DHH’s point wasn’t that the tests were bad, but that TDD leads to ‘test-induced damage’. Having seen many code-bases written with unthinking TDD, I’d tend to agree.
The wonderful quality of such an assertion, however, is that it’s what Karl Popper would call a falsifiable statement. I also believe that it’s possible to falsify it, in the sense that it’s possible to use TDD to arrive at code that has no test-induced damage. As it turns out, this is much easier to do with functional programming than with object-oriented programming.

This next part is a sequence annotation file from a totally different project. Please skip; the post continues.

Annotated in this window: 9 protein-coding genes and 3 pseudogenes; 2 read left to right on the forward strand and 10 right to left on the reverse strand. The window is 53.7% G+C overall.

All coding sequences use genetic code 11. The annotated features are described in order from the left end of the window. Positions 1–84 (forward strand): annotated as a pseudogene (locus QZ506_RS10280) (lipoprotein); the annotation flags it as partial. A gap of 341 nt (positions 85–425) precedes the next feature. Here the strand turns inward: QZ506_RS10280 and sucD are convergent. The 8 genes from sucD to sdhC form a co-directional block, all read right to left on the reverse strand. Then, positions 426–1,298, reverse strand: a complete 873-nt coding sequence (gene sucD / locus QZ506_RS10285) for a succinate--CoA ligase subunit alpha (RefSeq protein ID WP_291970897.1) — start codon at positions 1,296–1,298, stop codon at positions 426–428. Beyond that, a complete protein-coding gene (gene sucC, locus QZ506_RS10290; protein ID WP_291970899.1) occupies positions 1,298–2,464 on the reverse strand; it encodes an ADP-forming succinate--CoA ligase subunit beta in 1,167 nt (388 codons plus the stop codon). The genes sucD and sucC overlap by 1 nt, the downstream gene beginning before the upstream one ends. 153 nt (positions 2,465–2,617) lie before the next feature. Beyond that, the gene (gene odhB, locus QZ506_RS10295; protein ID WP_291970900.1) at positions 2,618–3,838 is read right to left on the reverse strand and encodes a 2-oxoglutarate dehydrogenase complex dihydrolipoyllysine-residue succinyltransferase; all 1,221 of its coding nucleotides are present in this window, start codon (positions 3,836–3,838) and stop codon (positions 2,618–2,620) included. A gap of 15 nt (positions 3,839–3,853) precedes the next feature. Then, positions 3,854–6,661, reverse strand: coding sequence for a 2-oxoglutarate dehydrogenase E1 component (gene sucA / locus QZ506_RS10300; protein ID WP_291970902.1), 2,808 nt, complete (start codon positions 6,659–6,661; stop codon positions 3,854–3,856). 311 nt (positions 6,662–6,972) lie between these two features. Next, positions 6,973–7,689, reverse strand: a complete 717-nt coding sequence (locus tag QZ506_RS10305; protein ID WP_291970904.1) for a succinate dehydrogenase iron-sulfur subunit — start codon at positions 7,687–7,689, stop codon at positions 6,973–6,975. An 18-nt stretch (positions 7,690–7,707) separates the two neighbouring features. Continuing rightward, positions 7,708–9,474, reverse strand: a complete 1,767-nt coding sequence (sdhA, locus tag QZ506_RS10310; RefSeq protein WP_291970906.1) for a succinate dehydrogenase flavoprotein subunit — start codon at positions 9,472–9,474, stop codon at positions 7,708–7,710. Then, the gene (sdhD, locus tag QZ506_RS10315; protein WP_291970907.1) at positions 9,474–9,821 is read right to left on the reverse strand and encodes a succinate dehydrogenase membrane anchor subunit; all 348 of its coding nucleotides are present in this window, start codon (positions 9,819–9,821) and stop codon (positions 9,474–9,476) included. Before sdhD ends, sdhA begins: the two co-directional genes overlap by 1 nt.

Most of this episode discussed unit testing in an object-oriented context, I think. Some practices and techniques stay the same in functional programming, but others differ. One of the most amazing changes happens when you start using property-based testing instead of example-based testing.
This is still unit testing, in my opinion, because it doesn’t touch boundaries (I don’t agree with Jay’s lack of definition of the term), but it’s another way of looking at testing. Some of the opinions put forth in this episode, such as only expecting literals, conflict with this sort of technique, though.
It’s hardly ‘early days’, though, as QuickCheck has been around since 1999.